Les Robinson was an eccentric figure on Sydney’s bohemia scene between the 1920s and 1960s, whose unconventional ways gained him much local notoriety. Refusing to pay rent, he lived in derelict houses and caves around Sydney Harbour: writing, fishing and playing his old gramophone on the rocks. Robinson’s comic and absurdist short stories remain unique to Australian fiction – his one and only short story collection in 1933, The Giraffe’s Uncle, was re-published in 2002 by Angus and Robertson.

Robinson was a contributor and cartoonist to The Bulletin, The Australian Worker, Punch and the Lindsays' magazine, Vision. His work was supported by contemporary Australian literary notables such as Kenneth Slessor, Norman Lindsay, Douglas Stewart, the critic HM Green and many cartoonists.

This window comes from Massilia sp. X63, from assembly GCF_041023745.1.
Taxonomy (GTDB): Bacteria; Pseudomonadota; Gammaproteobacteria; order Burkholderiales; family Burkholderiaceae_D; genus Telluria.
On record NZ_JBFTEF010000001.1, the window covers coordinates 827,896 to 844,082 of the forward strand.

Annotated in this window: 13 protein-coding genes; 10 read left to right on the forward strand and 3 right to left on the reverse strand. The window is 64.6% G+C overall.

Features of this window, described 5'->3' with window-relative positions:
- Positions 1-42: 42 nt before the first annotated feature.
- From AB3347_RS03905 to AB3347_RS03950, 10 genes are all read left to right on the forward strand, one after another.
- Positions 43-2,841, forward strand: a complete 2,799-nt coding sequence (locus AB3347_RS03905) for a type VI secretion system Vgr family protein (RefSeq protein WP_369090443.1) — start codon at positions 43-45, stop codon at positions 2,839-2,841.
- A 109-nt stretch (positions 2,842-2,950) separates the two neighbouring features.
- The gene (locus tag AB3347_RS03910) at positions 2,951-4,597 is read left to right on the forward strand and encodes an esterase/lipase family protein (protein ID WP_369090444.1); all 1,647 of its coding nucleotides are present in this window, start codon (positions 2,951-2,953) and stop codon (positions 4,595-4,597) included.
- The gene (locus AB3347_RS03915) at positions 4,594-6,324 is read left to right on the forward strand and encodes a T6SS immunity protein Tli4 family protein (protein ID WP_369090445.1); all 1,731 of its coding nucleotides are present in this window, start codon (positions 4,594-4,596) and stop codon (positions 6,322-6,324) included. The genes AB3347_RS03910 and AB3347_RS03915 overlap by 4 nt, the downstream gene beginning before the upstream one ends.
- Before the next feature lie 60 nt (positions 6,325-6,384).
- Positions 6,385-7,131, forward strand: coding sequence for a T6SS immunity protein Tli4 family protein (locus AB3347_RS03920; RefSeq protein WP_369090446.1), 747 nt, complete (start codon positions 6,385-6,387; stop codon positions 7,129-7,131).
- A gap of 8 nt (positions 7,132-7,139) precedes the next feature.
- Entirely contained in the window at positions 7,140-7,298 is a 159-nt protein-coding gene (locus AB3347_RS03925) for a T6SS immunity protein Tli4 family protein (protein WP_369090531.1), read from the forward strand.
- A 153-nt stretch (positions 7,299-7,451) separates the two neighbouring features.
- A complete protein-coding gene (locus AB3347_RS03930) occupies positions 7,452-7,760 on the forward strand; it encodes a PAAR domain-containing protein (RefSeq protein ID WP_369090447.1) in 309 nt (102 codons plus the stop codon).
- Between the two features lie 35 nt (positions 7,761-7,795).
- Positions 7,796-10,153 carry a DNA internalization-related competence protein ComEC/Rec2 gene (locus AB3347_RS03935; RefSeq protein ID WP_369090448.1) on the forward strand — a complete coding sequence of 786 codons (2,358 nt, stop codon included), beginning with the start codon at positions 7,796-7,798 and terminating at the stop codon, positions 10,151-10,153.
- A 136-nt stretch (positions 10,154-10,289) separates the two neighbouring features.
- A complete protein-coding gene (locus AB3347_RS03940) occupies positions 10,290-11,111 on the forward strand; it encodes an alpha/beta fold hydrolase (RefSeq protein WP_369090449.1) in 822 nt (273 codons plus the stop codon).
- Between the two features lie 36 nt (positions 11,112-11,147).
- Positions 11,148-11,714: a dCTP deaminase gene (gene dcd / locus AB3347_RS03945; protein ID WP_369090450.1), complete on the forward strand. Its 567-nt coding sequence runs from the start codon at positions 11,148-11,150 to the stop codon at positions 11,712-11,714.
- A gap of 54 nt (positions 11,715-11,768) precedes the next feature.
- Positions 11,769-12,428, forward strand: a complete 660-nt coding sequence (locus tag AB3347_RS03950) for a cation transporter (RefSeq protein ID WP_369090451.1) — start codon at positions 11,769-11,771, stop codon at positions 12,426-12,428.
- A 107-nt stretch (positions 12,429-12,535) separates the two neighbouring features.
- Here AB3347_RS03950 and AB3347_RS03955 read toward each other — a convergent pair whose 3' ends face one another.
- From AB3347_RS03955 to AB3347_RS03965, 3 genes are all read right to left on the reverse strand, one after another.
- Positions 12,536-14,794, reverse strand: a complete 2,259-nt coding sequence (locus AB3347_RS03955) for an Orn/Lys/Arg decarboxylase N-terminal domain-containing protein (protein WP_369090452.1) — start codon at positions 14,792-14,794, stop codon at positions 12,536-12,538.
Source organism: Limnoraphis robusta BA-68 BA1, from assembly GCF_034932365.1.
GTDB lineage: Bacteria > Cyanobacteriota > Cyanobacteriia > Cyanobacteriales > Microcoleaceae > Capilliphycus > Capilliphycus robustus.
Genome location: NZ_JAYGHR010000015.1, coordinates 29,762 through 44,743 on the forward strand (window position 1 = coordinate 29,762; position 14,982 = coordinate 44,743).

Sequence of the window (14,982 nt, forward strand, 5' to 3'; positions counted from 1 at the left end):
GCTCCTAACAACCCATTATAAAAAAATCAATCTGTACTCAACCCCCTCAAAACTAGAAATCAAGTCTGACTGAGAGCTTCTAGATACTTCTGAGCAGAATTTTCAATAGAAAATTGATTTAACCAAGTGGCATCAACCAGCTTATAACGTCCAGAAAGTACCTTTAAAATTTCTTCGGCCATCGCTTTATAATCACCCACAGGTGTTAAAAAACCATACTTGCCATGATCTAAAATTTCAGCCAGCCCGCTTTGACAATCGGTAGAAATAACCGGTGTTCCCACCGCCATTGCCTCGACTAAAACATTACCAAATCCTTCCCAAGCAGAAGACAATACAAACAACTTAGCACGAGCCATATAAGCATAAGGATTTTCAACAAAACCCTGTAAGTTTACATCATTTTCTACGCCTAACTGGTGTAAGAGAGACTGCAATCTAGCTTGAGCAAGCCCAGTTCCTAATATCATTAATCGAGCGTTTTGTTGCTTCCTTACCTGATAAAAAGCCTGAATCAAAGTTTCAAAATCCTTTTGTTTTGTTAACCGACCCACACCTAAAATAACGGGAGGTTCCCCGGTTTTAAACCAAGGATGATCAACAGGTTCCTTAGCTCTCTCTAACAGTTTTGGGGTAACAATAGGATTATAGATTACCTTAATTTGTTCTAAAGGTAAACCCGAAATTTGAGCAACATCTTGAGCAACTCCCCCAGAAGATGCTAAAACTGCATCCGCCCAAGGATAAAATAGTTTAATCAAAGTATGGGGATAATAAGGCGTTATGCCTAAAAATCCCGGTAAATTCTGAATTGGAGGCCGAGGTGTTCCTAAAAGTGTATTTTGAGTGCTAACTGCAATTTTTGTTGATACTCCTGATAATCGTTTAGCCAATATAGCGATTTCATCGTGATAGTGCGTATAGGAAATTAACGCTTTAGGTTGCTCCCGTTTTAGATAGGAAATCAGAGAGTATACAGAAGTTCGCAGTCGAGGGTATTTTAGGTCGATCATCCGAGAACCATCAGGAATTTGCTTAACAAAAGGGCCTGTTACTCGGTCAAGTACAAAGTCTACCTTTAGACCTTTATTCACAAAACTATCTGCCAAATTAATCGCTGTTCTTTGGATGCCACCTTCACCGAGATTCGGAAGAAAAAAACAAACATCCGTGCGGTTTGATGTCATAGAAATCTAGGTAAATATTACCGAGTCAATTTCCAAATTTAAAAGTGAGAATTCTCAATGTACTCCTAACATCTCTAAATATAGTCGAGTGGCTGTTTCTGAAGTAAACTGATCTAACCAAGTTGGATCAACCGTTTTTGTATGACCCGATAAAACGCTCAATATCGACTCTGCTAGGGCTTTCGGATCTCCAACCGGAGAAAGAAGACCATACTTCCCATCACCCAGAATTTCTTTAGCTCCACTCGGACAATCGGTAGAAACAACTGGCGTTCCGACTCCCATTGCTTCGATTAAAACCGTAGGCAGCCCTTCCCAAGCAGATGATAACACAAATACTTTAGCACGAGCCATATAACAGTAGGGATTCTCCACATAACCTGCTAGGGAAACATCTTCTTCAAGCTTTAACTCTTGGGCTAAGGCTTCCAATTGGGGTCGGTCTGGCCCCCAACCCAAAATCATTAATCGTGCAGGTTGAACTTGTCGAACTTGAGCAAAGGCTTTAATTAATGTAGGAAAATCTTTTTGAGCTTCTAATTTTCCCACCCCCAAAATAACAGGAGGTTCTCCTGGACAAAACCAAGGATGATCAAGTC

The play looks at two phases of his life. The first act is set in 1933 when Robinson is 47-years-old and has just had his collection of short stories published by Macquarie Head Press. The second act is set in 1959, as a reclusive Robinson tries to survive in a makeshift shack.

"Carroll's portrait of this square peg of a man is humorous, compassionate and gentle..."—The Sydney Morning Herald

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